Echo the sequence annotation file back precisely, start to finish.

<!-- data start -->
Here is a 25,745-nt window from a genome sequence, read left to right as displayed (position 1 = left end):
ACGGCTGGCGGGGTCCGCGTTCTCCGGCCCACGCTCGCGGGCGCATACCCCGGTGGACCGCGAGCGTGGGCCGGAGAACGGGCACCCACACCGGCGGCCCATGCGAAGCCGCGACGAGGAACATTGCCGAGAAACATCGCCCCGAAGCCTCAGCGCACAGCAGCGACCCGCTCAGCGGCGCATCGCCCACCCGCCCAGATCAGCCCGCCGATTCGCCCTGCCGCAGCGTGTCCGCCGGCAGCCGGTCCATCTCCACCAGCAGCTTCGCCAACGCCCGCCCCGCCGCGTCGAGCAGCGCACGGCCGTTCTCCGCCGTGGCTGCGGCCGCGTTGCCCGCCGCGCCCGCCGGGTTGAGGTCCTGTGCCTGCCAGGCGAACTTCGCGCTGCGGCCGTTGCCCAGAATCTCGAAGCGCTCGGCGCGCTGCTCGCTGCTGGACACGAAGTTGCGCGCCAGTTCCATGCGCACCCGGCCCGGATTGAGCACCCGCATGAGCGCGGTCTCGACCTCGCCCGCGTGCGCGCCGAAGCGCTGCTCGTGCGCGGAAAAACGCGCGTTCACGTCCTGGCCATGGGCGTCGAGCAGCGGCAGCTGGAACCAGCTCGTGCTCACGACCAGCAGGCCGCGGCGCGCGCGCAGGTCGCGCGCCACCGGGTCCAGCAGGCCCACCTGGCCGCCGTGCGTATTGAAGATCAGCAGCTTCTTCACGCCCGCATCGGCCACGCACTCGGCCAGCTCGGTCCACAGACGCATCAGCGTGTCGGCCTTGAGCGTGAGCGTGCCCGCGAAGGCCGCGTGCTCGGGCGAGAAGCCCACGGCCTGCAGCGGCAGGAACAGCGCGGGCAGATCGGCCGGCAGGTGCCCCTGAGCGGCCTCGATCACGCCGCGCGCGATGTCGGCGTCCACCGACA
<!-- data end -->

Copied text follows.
Here is a 25,745-nt window from a genome sequence, read left to right as displayed (position 1 = left end):
ACGGCTGGCGGGGTCCGCGTTCTCCGGCCCACGCTCGCGGGCGCATACCCCGGTGGACCGCGAGCGTGGGCCGGAGAACGGGCACCCACACCGGCGGCCCATGCGAAGCCGCGACGAGGAACATTGCCGAGAAACATCGCCCCGAAGCCTCAGCGCACAGCAGCGACCCGCTCAGCGGCGCATCGCCCACCCGCCCAGATCAGCCCGCCGATTCGCCCTGCCGCAGCGTGTCCGCCGGCAGCCGGTCCATCTCCACCAGCAGCTTCGCCAACGCCCGCCCCGCCGCGTCGAGCAGCGCACGGCCGTTCTCCGCCGTGGCTGCGGCCGCGTTGCCCGCCGCGCCCGCCGGGTTGAGGTCCTGTGCCTGCCAGGCGAACTTCGCGCTGCGGCCGTTGCCCAGAATCTCGAAGCGCTCGGCGCGCTGCTCGCTGCTGGACACGAAGTTGCGCGCCAGTTCCATGCGCACCCGGCCCGGATTGAGCACCCGCATGAGCGCGGTCTCGACCTCGCCCGCGTGCGCGCCGAAGCGCTGCTCGTGCGCGGAAAAACGCGCGTTCACGTCCTGGCCATGGGCGTCGAGCAGCGGCAGCTGGAACCAGCTCGTGCTCACGACCAGCAGGCCGCGGCGCGCGCGCAGGTCGCGCGCCACCGGGTCCAGCAGGCCCACCTGGCCGCCGTGCGTATTGAAGATCAGCAGCTTCTTCACGCCCGCATCGGCCACGCACTCGGCCAGCTCGGTCCACAGACGCATCAGCGTGTCGGCCTTGAGCGTGAGCGTGCCCGCGAAGGCCGCGTGCTCGGGCGAGAAGCCCACGGCCTGCAGCGGCAGGAACAGCGCGGGCAGATCGGCCGGCAGGTGCCCCTGAGCGGCCTCGATCACGCCGCGCGCGATGTCGGCGTCCACCGACA